We always welcome queries from teachers and students. If a student is carrying out a school project, or a CBA / Classroom Based Assessment we can provide guidance on the books and historical resources in our collections.

Our Facilities

Class visits for primary or secondary school students are welcome. Please contact us in advance to arrange a visit.

If you have a school project or assignment, we can provide advice on the resources that are available for research on your local area.

We also provide podcasts on various topics relating to the history and culture of Cork.

For younger children, there are wonderful colouring books on the theme of Heritage in County Cork produced by Cork County Council Heritage Unit.

Our Podcast Series

Library Exhibits

Classroom Based Assessment local history topic

We can help with history projects and assignments

If you would like help with your CBA/Classroom Based Assessment, we have local history books and journals which can be useful.

The following is an example of how we can help with a CBA local history topic:

Example: Castletown-Kinneigh Round Tower, West Cork

To begin, we can look at the following websites to discover the name of the civil parish and the barony that this historic site is located in:                            

We learn that the round tower is located in the townland of Sleenoge in Kinneigh Civil Parish and it is in the Barony of East Carbery (West Division).

To find out more information about this civil parish, it is useful to view the following resources: The Cork Place Names Archive/Cartlann Logainmníochta Chorcaí. This is an 85-volume collection detailing in-depth the place names of townlands, towns and villages across Cork.

In addition, the book ‘Parish Histories and Place Names of West Cork by Bruno O’Donoghue (Tralee: The Kerryman, 1986) is another important resource.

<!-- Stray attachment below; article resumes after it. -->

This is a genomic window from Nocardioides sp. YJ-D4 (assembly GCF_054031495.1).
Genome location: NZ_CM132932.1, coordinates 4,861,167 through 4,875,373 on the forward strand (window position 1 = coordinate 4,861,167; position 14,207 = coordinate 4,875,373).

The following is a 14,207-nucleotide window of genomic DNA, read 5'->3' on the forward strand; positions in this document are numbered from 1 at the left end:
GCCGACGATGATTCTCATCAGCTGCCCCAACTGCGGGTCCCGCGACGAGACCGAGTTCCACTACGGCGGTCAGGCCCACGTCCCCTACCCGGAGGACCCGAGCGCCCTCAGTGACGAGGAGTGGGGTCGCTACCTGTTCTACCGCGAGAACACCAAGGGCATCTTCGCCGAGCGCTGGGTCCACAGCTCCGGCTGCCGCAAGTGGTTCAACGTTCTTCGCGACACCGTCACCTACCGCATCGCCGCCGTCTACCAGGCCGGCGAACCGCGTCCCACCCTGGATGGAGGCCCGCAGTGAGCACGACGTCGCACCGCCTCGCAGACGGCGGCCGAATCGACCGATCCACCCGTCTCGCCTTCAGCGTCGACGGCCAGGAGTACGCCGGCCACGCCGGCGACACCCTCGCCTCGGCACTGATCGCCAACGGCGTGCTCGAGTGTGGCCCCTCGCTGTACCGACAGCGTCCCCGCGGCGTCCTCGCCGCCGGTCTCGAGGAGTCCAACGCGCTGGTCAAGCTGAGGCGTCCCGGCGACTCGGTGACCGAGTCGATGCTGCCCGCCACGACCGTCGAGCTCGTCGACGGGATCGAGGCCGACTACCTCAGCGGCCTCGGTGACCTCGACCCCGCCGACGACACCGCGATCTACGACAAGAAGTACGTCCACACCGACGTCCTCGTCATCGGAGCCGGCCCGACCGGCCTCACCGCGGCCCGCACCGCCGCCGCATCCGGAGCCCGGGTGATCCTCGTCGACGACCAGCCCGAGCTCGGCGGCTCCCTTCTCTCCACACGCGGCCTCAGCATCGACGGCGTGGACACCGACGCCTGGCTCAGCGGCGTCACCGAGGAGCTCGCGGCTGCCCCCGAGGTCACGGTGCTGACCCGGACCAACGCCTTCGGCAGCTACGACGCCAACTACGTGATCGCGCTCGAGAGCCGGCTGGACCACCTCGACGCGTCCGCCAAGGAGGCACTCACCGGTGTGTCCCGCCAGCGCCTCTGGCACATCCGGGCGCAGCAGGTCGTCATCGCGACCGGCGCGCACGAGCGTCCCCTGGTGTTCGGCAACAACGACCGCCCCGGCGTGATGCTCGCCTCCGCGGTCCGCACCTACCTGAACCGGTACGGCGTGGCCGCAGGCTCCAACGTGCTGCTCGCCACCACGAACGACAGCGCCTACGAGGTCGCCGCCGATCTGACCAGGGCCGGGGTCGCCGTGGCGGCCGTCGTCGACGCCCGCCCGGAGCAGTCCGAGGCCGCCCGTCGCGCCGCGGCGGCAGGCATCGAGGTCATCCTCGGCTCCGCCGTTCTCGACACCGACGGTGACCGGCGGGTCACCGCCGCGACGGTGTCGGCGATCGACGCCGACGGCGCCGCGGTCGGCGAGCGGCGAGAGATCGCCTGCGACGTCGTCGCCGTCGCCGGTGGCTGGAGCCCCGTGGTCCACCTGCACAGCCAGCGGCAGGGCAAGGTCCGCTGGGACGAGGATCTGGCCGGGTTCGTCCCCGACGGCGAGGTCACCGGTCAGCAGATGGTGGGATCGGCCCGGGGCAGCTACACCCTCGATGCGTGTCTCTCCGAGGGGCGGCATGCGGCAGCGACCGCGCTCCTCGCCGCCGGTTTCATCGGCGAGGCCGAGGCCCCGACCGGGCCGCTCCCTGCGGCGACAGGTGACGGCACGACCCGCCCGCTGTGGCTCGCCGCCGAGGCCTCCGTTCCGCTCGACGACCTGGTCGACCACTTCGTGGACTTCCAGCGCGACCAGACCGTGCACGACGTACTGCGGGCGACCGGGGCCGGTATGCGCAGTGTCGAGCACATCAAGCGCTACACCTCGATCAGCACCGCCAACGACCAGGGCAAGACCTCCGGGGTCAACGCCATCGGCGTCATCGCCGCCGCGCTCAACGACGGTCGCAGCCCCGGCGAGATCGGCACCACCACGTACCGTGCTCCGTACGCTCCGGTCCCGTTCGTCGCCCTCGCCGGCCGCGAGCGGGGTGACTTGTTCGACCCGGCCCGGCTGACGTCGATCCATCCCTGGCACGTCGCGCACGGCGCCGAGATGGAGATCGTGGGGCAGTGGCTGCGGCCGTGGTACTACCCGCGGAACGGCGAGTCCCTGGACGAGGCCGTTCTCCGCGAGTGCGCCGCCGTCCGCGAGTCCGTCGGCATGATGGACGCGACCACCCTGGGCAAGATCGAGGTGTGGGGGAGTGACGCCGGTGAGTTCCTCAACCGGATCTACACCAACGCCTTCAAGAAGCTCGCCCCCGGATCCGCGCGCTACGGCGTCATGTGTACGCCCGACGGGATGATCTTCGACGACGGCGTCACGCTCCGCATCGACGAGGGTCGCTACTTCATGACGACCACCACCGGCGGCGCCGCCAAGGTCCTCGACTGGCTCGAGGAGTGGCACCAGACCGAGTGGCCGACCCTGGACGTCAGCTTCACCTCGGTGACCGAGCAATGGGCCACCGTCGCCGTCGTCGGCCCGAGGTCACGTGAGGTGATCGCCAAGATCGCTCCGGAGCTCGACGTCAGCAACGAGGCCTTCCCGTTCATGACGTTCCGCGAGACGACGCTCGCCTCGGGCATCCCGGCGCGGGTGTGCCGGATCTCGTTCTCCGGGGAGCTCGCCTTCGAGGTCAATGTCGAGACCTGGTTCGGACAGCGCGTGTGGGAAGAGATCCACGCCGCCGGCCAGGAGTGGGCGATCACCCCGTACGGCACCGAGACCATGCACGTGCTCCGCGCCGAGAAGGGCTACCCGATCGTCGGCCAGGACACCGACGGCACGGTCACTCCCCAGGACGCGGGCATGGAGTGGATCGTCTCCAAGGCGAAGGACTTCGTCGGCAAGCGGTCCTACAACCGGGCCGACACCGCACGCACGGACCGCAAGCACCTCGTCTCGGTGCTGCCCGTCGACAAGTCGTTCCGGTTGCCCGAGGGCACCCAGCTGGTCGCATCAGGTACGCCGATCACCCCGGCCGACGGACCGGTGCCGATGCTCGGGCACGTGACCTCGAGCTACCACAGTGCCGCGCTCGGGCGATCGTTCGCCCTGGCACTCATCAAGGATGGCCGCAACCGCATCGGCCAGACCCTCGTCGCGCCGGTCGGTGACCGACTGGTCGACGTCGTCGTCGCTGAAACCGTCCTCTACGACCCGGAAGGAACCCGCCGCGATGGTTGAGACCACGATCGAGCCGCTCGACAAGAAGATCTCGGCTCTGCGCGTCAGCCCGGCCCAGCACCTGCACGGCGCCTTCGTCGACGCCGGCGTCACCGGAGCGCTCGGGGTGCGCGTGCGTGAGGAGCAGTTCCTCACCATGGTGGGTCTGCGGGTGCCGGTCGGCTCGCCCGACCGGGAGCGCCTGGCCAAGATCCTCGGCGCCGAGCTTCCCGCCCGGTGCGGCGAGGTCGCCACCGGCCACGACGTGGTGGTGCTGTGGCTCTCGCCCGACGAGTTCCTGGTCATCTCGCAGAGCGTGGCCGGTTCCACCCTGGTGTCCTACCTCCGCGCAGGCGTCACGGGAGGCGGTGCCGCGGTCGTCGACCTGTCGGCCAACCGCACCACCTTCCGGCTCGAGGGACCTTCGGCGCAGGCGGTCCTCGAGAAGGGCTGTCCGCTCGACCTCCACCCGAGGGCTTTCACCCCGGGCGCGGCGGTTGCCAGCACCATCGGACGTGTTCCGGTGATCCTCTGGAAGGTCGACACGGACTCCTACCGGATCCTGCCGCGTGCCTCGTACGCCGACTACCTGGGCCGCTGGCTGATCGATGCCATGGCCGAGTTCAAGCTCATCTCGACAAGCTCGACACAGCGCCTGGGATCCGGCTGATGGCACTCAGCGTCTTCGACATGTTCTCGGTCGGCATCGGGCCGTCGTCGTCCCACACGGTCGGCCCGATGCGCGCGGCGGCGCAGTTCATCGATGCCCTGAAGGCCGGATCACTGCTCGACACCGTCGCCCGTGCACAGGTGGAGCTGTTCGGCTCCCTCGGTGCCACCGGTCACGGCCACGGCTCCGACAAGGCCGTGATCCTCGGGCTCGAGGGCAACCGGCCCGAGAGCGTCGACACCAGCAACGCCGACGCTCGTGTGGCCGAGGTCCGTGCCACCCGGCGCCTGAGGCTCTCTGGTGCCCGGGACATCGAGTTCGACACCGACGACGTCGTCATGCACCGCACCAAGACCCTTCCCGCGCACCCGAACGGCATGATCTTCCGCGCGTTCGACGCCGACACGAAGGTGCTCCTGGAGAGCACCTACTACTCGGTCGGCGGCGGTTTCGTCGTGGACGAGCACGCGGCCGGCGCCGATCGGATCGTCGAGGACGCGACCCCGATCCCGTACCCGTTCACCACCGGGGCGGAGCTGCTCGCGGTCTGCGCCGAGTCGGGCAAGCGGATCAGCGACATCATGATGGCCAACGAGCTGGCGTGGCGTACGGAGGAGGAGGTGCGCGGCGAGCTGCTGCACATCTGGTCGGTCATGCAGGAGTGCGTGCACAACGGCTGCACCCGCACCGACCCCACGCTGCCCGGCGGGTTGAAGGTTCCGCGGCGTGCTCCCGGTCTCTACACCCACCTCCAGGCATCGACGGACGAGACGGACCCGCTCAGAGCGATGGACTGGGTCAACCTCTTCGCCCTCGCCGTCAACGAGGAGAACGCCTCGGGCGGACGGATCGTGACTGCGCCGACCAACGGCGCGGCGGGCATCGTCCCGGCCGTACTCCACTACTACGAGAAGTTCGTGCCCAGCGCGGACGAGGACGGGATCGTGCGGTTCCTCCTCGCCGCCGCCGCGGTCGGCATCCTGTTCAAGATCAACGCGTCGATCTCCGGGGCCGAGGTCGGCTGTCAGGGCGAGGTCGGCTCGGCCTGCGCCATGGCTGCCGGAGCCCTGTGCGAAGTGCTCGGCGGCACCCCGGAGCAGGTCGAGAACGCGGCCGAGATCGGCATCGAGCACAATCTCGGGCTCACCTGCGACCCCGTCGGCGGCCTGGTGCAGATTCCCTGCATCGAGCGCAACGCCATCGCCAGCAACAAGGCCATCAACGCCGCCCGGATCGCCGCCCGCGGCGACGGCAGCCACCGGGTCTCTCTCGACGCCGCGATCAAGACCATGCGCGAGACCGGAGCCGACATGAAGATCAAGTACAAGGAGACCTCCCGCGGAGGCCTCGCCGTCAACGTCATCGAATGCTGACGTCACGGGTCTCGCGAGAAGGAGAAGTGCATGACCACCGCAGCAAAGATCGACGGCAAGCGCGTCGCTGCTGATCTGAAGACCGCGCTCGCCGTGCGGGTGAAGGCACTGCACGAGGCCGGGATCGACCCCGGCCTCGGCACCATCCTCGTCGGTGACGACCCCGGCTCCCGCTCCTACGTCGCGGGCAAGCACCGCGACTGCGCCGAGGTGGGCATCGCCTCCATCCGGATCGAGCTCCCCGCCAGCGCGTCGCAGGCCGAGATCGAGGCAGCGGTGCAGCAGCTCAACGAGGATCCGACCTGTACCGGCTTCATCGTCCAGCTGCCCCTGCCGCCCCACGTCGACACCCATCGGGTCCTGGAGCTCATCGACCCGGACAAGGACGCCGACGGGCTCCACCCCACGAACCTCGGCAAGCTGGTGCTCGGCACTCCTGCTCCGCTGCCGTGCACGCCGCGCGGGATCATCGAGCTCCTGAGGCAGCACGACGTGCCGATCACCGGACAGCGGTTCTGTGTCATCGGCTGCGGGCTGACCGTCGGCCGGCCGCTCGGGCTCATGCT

In addition, it is also useful to look at general Irish history and archaeology books from our Irish and Cork Collections on the topic of round towers in Ireland.

While the books in our collections are for reading in the Local Studies Library and are not for loan, it may be possible to request a lending copy of a history book which can be collected from your local library.

Some history books to consult on this topic include the following:

‘Exploring West Cork: a guide to discovering the ancient, sacred and historic sites of West Cork: part 1 an introduction to ancient, sacred and historic West Cork: part 2, illustrated guide to the sites; index to sites’ by Jack Roberts (Skibbereen: Key, 1988)

‘Churches in early medieval Ireland: architecture, ritual and memory’ by Tomás Ó Carragáin (New Haven, Conn/ London: Yale University Press, 2010)

‘The Round Tower of Kinneigh, Co. Cork’ by J. Buckley from the Journal of the Cork Historical and Archaeological Society, Vol. XI. 1905, pages 135-138

‘Archaeological Inventory of County Cork: Volume 1: West Cork: comprising the Baronies of Bear, Bantry, West Carbery (east &west), East Carbery (east & west), Ibane & Barryroe and Kinalmeaky’ compiled by Denis Power with Elixabeth Byrne, Ursula Egan, Sheila Lane and Mary Sleeman

(Dublin: The Stationery Office, 2003)

For further information on local history, folklore and traditions associated with Castletown-Kinneigh it is also useful to consult the Irish Tourist Association (I.T.A.) Topographical and General Survey files from the 1940s which we have in our collections in the Local Studies Library.

We can also look at nineteenth-century descriptions of an area or historic site. Some popular resources include:

‘Lewis’ Cork: a topographical dictionary of the parishes, towns and villages of the City and County of Cork’ by Samuel Lewis, introduction by Tim Cadogan (Cork: Collins Press, 1998)

Samuel Lewis’ accounts of his travels around many parishes and villages of Cork were originally published in 1837.

‘The Parliamentary Gazetteer of Ireland: adapted to the new poor-law franchise, municipal and ecclesiastical arrangements, and compiled with a special reference to the lines of railroad and canal communication as existing in 1844-45, illustrated by a series of maps, and other plates, and presenting the results, in detail, of the census of 1841, compared with that of 1831’

(Dublin and London: Fullarton, 1845)

In addition, local history publications and local historical society journals are an excellent resource for the study of a particular area or historic site.

Illustration from ‘Exploring West Cork: a guide to discovering the ancient, sacred and historic sites of West Cork’ by Jack Roberts (Skibbereen: Key, 1988, page 79)

Steampower vs Horsepower

This photograph of a steam locomotive was taken in the year 1938, the locomotive ran on the Skibbereen to Schull railway line. This railway line opened in 1886 and it closed in 1947. This photograph is part of the Dermot McCarthy photographic collection.